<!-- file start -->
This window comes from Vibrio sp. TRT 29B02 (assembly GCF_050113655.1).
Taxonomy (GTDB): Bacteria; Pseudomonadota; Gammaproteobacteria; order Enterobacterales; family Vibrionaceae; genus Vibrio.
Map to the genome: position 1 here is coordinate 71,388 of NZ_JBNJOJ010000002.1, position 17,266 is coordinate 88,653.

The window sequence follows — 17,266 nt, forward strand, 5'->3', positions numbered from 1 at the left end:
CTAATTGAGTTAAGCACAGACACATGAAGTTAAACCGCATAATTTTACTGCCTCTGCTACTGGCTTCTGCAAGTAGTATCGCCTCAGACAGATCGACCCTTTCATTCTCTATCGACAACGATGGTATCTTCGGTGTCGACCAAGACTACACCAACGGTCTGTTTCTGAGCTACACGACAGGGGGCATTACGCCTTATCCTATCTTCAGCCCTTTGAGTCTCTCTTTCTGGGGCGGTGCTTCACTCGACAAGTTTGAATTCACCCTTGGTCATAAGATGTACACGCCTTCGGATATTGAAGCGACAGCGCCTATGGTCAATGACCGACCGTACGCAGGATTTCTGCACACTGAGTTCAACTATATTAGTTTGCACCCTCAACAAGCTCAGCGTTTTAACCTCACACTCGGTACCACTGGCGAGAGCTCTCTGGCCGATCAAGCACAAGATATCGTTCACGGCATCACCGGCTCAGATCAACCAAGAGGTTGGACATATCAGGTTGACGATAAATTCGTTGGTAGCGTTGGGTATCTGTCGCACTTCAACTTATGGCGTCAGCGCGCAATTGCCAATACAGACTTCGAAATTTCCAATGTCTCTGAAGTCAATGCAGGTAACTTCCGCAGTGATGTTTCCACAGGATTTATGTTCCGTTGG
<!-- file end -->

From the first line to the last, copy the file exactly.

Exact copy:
This window comes from Vibrio sp. TRT 29B02 (assembly GCF_050113655.1).
Taxonomy (GTDB): Bacteria; Pseudomonadota; Gammaproteobacteria; order Enterobacterales; family Vibrionaceae; genus Vibrio.
Map to the genome: position 1 here is coordinate 71,388 of NZ_JBNJOJ010000002.1, position 17,266 is coordinate 88,653.

The window sequence follows — 17,266 nt, forward strand, 5'->3', positions numbered from 1 at the left end:
CTAATTGAGTTAAGCACAGACACATGAAGTTAAACCGCATAATTTTACTGCCTCTGCTACTGGCTTCTGCAAGTAGTATCGCCTCAGACAGATCGACCCTTTCATTCTCTATCGACAACGATGGTATCTTCGGTGTCGACCAAGACTACACCAACGGTCTGTTTCTGAGCTACACGACAGGGGGCATTACGCCTTATCCTATCTTCAGCCCTTTGAGTCTCTCTTTCTGGGGCGGTGCTTCACTCGACAAGTTTGAATTCACCCTTGGTCATAAGATGTACACGCCTTCGGATATTGAAGCGACAGCGCCTATGGTCAATGACCGACCGTACGCAGGATTTCTGCACACTGAGTTCAACTATATTAGTTTGCACCCTCAACAAGCTCAGCGTTTTAACCTCACACTCGGTACCACTGGCGAGAGCTCTCTGGCCGATCAAGCACAAGATATCGTTCACGGCATCACCGGCTCAGATCAACCAAGAGGTTGGACATATCAGGTTGACGATAAATTCGTTGGTAGCGTTGGGTATCTGTCGCACTTCAACTTATGGCGTCAGCGCGCAATTGCCAATACAGACTTCGAAATTTCCAATGTCTCTGAAGTCAATGCAGGTAACTTCCGCAGTGATGTTTCCACAGGATTTATGTTCCGTTGG